50 Thrifty DIY Shades is book based around you guessed it.…decorative shades that can be made up of scraps of fabrics, bits and bobs and unusual materials. Packed with traditional lampshades and more quirky upcycling ideas for making shades, there are plenty of interesting projects, and skills, to get your teeth into, or as always to inspire your own lampshade making practise.
When reading a book review we always find it interesting to found out a bit about the author and their motivation for writing the book and how they connect to lampshade making, but Adeline Lobut has proved a bit of a mystery. We did discover that she’s French and is an Editor and writer at Marie Claire publishing with a few creative titles to her own name, but that’s as far as the internet would take us. Clearly apparent from the projects in the book, she has a passion for upcycling, but with a chic twist - many of the lampshades featured in the book wouldn’t look out of place in a Parisian home!
The book starts with a brief instruction to making two types of shade – a standard 30cm drum shade and a ‘conical shade’ similar to our Candle Clip Lampshade Making kit, but on a larger scale. We found the instructions a little thin, especially for a beginner and instead of using tape to adhere to the rings, strong PVA glue is suggested, which we personally wouldn’t suggest. It might be best to use one of lampshade making kits to try out some of the drum lampshade projects first, then move on to constructing your own shade?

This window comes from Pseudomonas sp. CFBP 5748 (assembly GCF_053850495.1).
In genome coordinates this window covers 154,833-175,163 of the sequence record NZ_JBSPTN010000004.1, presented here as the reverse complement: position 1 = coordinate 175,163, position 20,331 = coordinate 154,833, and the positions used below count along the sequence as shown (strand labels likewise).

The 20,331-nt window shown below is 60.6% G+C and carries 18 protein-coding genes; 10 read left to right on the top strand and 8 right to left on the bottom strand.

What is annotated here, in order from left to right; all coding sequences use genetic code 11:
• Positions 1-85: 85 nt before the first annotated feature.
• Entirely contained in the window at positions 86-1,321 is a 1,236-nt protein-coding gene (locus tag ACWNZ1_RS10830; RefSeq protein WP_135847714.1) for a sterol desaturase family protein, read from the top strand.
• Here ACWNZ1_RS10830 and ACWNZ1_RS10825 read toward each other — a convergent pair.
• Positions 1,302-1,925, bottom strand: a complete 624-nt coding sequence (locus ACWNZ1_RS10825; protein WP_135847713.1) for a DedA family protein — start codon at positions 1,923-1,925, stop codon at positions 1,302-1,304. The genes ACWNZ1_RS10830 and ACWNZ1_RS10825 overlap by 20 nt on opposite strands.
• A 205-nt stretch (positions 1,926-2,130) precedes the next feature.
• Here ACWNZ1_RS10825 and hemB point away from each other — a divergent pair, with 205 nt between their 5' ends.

So what’s can we expect from the chapters? The ‘Wool and Fabric’ chapter includes and our pick of the projects is this pretty shade pictured below made from mixed ribbons and old head scarves. The placement of the scarves make all the difference and the more contrasting the better!
In the ‘Beads, Ribbons and Scoobies’ chapter there are a few more complex beaded shades, for those with time and patience. The understated ‘Round lampshade’ caught our eye though, made using scoobies, which interestingly is the knotting that we most commonly known for making friendship bracelets. With lots of similarities to the current on trend craft, macramé, we thought this would look great in any modern interior and at the back of the book is handy step by step guide on how to create the knots.
Always a fan of a bold and colourful lampshades, the cover shade sits in the ‘Upcycling’ chapter. A simple, but fun paper shade with a tin can base, other possibilities for this idea could be to use strips of fabric adhered to strips of lampshade making PVC, with our French drum frame.
Other highlights include the 'Gentleman’s lampshade' cleverly put together from pre-loved ties, the ‘Photo booth’ shade, which could be easily transformed with printed digital images to create photo booth strips and the beautifully simple ‘White Silk’ paper shade, made from silk paper, a salad bowl and a Camembert box – the results are tres chic!
Overall this book is the perfect eye candy for the keen upcycler or experimental lampshade maker and while the project instructions aren’t that detailed, with some previous lampshade making experience they are all very achievable.
One of the best parts of any creative book is that if it isn’t your personal style you can just adapt, by changing out the materials or swapping the colours to get to your desired end result. And we’re looking forward to seeing what you might take and make from 50 Thrifty DIY Lampshades.
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